At shallow depths, a diver using open-circuit breathing apparatus typically only uses about a quarter of the oxygen in the air that is breathed in, which is about 4 to 5% of the inspired volume. The remaining oxygen is exhaled along with nitrogen and carbon dioxide – about 95% of the volume. As the diver goes deeper, much the same mass of oxygen is used, which represents an increasingly smaller fraction of the inhaled gas. Since only a small part of the oxygen, and virtually none of the inert gas is consumed, every exhaled breath from an open-circuit scuba set represents at least 95% wasted potentially useful gas volume, which has to be replaced from the breathing gas supply.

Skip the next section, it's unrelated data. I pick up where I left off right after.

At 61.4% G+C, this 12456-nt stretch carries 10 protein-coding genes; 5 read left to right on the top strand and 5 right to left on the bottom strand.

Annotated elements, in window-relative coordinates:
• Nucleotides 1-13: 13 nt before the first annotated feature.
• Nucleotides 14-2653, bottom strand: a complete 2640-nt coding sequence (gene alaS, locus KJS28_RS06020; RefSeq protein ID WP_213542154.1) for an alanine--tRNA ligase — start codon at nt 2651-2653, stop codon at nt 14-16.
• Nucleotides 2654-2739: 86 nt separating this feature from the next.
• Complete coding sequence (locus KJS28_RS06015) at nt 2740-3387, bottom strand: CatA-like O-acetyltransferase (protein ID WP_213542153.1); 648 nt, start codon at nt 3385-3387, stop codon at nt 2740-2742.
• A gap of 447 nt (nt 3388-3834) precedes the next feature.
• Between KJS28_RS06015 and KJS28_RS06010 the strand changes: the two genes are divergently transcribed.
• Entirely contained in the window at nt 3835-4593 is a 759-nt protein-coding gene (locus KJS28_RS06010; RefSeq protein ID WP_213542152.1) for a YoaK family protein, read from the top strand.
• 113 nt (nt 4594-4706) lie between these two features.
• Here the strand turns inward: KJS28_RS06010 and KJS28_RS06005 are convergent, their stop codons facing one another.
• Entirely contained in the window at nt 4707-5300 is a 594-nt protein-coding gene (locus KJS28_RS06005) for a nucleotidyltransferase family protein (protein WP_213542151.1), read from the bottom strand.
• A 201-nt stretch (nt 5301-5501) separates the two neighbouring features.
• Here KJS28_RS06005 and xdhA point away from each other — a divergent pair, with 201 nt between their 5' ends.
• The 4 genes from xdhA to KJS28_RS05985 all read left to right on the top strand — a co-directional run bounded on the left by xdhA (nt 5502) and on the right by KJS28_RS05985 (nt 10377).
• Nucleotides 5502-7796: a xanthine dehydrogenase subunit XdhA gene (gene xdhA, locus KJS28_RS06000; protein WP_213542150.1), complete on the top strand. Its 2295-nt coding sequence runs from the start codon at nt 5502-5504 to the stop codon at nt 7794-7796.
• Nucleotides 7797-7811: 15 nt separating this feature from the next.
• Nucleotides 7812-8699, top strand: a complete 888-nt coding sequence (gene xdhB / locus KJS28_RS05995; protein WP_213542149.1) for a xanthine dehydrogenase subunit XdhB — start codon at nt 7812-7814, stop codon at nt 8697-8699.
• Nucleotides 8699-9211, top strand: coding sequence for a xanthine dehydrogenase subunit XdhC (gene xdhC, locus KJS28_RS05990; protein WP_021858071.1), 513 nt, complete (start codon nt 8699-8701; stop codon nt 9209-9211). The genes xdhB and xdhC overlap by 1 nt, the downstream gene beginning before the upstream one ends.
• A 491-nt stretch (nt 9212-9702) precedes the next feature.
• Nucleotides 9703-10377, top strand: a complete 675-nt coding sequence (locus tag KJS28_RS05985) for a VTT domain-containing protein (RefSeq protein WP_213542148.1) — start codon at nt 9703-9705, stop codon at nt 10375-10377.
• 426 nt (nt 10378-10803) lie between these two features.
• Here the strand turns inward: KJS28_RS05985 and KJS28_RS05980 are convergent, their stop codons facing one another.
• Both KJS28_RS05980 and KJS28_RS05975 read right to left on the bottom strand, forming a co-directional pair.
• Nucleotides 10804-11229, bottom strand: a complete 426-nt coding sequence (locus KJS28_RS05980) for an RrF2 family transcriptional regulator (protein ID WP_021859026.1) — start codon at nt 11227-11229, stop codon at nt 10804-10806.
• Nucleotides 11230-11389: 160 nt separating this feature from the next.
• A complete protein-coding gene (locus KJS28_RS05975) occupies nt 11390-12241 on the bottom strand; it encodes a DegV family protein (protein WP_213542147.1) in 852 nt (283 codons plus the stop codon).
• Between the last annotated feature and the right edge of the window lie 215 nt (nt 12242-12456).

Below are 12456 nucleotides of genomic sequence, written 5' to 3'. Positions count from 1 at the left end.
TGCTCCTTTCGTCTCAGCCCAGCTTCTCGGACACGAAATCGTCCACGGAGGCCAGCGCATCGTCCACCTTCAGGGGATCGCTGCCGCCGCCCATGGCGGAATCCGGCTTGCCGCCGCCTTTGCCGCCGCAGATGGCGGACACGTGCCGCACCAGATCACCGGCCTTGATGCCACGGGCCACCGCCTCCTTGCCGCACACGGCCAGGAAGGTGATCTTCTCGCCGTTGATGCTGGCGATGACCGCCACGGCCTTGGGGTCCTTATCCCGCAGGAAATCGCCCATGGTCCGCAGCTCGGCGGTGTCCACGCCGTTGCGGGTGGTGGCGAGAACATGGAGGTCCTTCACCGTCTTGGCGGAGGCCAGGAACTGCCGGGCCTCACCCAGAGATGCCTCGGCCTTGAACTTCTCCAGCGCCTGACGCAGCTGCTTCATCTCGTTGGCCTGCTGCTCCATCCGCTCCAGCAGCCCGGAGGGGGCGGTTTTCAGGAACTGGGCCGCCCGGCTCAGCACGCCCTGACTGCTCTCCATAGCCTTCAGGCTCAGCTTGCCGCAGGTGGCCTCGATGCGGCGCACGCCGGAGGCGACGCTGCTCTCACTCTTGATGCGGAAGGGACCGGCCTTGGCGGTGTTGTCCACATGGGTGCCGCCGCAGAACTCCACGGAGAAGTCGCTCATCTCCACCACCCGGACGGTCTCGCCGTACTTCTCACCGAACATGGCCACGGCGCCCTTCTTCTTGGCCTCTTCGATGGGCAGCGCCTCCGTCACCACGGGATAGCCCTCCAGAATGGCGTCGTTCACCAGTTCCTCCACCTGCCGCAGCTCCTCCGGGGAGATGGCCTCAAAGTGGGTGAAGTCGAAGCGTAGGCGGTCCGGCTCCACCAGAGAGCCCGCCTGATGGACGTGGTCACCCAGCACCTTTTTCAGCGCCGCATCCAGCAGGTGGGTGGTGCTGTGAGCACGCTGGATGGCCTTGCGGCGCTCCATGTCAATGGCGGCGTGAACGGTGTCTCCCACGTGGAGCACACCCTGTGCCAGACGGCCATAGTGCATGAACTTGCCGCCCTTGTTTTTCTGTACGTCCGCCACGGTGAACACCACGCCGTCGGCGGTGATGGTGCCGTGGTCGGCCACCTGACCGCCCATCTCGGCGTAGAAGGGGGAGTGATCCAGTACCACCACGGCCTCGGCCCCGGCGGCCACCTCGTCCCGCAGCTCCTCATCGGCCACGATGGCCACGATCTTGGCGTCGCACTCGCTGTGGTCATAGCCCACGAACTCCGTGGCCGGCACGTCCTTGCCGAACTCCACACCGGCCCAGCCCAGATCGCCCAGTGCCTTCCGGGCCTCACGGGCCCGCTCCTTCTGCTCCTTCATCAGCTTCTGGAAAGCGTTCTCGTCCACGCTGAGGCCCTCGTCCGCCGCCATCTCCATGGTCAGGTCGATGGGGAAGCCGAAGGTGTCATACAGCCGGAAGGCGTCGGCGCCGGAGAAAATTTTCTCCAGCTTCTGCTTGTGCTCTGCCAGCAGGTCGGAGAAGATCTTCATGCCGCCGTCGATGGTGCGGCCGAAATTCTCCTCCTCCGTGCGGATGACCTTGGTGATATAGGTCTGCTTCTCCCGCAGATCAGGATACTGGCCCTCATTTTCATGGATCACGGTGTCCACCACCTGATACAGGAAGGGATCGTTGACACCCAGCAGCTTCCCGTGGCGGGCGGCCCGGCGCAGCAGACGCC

A rebreather retains most of the exhaled gas for re-use and does not discharge it immediately to the surroundings. The inert gas and unused oxygen is kept for reuse, and the rebreather adds gas to replace the oxygen that was consumed, and removes the carbon dioxide. Thus, the gas recirculated in the rebreather remains breathable and supports life and the diver needs only to carry a fraction of the gas that would be needed for an open-circuit system. The saving is proportional to the ambient pressure, so is greater for deeper dives, and is particularly significant when expensive mixtures containing helium are used as the inert gas diluent. The rebreather also adds gas to compensate for compression when dive depth increases, and vents gas to prevent overexpansion when depth decreases.